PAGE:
Sterling fell back to $1.06 this morning after recovering to $1.08 yesterday.

Fears are growing that the currency will be at parity with the greenback unless the UK Government can arrest the slide.

The dollar has been extremely strong worldwide, but the Pound has struggled even against that backdrop. 

The IMF’s intervention was met with fury inside the Treasury, after a day when markets had calmed and some government bonds had rallied.

Tory veteran John Redwood said: ‘The IMF were very wrong, as was the Bank of England, over the inflation which they now rightly worry about. They didn’t warn us or the other central banks in the run up to the big inflation, that the monetary policies of 2021 were far too loose, interest rates far too low, and the money printing was getting out of control. It’s a great pity they didn’t warn about that.

‘Now they should be looking forward. We should be fighting recession. Of course, we must be prudent with finances. But the truth is that if the austerity policies have their way and we have a big recession, the borrowing won’t go down, the borrowings will soar.’

Sir John offered a robust defence of Ms Truss’s tax-cutting plan, while also offering a sharp message to the Bank of England against further intervention on interest rates: ‘My message today is that the Government are right to see the main threat for the year ahead is recession not inflation because the good news is that all forecasters say inflation will come down a lot next year, and the sooner the better.’

Former Cabinet minister Lord Frost, a close ally of Liz Truss, said the body had always supported ‘conventional’ policies that had failed to boost growth.

He told the Telegraph that the PM and Chancellor should merely ‘tune out’ the criticism.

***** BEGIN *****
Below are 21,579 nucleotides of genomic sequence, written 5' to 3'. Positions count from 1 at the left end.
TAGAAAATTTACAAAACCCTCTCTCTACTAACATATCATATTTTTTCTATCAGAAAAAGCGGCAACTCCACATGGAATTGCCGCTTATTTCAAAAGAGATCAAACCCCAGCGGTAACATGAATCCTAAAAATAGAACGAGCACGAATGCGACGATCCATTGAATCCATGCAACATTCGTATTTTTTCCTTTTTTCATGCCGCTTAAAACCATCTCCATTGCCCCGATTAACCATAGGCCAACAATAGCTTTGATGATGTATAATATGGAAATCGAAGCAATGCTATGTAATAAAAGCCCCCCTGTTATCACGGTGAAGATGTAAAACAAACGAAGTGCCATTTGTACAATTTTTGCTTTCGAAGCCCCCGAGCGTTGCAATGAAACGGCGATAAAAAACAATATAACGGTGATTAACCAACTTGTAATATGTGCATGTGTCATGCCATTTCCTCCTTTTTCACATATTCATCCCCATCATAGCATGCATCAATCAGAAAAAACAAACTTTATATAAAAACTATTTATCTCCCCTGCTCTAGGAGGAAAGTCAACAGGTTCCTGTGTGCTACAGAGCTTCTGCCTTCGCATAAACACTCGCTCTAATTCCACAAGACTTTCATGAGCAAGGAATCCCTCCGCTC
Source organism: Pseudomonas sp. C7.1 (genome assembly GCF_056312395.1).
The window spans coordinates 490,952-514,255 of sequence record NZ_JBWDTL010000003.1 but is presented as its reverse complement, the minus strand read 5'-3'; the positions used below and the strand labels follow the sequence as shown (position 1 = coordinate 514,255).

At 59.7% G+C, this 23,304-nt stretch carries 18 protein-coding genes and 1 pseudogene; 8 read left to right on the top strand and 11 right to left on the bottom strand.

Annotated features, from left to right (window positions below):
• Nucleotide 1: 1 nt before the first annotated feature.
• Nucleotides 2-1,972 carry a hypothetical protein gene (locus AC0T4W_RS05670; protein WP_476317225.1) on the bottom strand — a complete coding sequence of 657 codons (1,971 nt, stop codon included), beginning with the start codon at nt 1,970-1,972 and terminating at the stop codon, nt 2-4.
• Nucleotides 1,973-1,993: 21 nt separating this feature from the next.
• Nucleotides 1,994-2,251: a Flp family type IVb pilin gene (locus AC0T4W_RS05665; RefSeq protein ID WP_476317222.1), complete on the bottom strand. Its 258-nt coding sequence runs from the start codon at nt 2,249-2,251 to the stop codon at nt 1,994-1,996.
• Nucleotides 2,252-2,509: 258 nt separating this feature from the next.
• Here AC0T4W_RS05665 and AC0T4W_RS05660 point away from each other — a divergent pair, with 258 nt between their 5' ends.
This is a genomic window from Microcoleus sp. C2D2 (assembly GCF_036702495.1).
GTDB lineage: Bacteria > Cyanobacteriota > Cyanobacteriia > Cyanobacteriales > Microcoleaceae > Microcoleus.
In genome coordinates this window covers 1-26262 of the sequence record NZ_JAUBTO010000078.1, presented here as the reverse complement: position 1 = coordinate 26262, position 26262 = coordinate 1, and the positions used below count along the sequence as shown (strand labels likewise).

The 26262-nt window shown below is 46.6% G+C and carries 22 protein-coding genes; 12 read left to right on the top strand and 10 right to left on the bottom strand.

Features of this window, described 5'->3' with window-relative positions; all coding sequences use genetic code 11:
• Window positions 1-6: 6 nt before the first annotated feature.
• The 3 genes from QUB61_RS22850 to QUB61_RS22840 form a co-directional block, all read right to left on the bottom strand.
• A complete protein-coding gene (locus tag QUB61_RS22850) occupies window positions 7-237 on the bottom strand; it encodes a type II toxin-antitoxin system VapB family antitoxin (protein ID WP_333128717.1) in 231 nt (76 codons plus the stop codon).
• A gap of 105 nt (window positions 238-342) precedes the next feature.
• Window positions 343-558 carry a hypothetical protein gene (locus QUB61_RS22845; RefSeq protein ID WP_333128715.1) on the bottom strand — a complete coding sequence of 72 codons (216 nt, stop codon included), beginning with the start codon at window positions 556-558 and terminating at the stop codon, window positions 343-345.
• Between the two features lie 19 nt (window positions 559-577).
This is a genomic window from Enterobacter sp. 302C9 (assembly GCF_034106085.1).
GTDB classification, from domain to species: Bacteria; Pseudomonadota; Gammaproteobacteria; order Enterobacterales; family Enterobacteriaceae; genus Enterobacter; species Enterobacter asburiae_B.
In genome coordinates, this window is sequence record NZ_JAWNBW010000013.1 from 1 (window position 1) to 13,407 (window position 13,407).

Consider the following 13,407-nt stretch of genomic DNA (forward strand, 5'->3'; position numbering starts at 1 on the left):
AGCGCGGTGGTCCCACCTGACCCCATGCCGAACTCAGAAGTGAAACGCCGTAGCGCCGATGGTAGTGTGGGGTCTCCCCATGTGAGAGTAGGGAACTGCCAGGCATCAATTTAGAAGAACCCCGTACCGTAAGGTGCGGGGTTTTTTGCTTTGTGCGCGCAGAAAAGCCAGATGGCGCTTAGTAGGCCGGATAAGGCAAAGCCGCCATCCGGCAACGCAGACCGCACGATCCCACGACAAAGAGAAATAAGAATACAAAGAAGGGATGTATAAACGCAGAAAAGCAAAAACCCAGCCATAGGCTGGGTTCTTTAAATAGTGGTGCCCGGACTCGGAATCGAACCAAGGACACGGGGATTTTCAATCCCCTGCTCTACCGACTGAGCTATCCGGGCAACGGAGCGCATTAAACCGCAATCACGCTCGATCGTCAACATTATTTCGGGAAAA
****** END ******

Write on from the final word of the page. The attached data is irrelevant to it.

One Tory MP said: ‘At the end of the day it’s up to the elected Government to set fiscal strategy. I’m confident ministers will deliver a growing economy.’

In response to the criticism a Treasury spokeswoman said: ‘We have acted at speed to protect households and businesses through this winter and the next, following the unprecedented energy price rise caused by (Vladimir) Putin’s illegal actions in Ukraine.’

The Government was ‘focused on growing the economy to raise living standards for everyone’ and the Chancellor’s statement on November 23 ‘will set out further details on the Government’s fiscal rules, including ensuring that debt falls as a share of GDP in the medium term’.

Mr Kwarteng told City investors yesterday he was ‘confident’ the biggest tax cuts in 50 years, at £45billion, will succeed.

He is expected to emphasise to investment bankers today that ministers are pursuing reform to enhance growth, including a ‘Big Bang 2.0’ measures to reduce red tape for the City. 

The International Monetary Fund was told to keep its nose out of British affairs last night after it launched a withering attack on the Government’s tax-cutting mini-Budget

Meanwhile, there are mounting concerns about a mortgage crisis as the Bank of England prepares to hike interest rates.

Lenders have withdrawn dozens of products as they struggle to adjust to the expectations of higher costs.  

Investors have been betting on an increase of up to 1.5 percentage points in interest rates on, or before, the next meeting of the Bank of England’s Monetary Policy Committee in early November.

The Bank’s chief economist Huw Pill warned Threadneedle Street ‘cannot be indifferent’ to the developments of the past days, seen as a signal the cost of borrowing will have to go up to protect the pound and keep a lid on inflation.

‘It is hard not to draw the conclusion that all this will require significant monetary policy response,’ Mr Pill said.